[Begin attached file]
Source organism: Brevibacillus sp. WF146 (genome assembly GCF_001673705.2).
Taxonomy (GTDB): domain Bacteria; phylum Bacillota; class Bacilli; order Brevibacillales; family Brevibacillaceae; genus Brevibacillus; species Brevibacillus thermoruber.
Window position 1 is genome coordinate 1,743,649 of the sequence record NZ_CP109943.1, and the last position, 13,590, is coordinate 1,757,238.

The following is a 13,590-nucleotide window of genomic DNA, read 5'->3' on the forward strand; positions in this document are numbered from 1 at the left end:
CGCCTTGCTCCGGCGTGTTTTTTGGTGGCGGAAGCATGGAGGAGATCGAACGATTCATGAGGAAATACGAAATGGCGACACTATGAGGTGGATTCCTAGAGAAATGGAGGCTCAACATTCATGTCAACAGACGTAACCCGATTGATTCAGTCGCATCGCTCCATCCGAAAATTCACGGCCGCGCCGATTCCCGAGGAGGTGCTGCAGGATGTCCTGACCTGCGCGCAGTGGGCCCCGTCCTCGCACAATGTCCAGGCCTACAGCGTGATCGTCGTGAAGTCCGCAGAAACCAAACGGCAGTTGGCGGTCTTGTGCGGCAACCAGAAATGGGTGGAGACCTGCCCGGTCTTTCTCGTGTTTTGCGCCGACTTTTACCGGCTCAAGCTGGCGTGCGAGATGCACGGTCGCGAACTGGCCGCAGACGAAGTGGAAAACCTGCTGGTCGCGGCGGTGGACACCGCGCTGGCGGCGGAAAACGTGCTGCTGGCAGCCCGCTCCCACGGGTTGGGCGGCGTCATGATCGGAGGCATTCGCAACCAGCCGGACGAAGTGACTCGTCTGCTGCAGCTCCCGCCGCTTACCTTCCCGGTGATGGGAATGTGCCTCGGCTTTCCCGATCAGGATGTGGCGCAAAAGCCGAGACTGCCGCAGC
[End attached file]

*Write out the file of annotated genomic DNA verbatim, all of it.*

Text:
Source organism: Brevibacillus sp. WF146 (genome assembly GCF_001673705.2).
Taxonomy (GTDB): domain Bacteria; phylum Bacillota; class Bacilli; order Brevibacillales; family Brevibacillaceae; genus Brevibacillus; species Brevibacillus thermoruber.
Window position 1 is genome coordinate 1,743,649 of the sequence record NZ_CP109943.1, and the last position, 13,590, is coordinate 1,757,238.

The following is a 13,590-nucleotide window of genomic DNA, read 5'->3' on the forward strand; positions in this document are numbered from 1 at the left end:
CGCCTTGCTCCGGCGTGTTTTTTGGTGGCGGAAGCATGGAGGAGATCGAACGATTCATGAGGAAATACGAAATGGCGACACTATGAGGTGGATTCCTAGAGAAATGGAGGCTCAACATTCATGTCAACAGACGTAACCCGATTGATTCAGTCGCATCGCTCCATCCGAAAATTCACGGCCGCGCCGATTCCCGAGGAGGTGCTGCAGGATGTCCTGACCTGCGCGCAGTGGGCCCCGTCCTCGCACAATGTCCAGGCCTACAGCGTGATCGTCGTGAAGTCCGCAGAAACCAAACGGCAGTTGGCGGTCTTGTGCGGCAACCAGAAATGGGTGGAGACCTGCCCGGTCTTTCTCGTGTTTTGCGCCGACTTTTACCGGCTCAAGCTGGCGTGCGAGATGCACGGTCGCGAACTGGCCGCAGACGAAGTGGAAAACCTGCTGGTCGCGGCGGTGGACACCGCGCTGGCGGCGGAAAACGTGCTGCTGGCAGCCCGCTCCCACGGGTTGGGCGGCGTCATGATCGGAGGCATTCGCAACCAGCCGGACGAAGTGACTCGTCTGCTGCAGCTCCCGCCGCTTACCTTCCCGGTGATGGGAATGTGCCTCGGCTTTCCCGATCAGGATGTGGCGCAAAAGCCGAGACTGCCGCAGC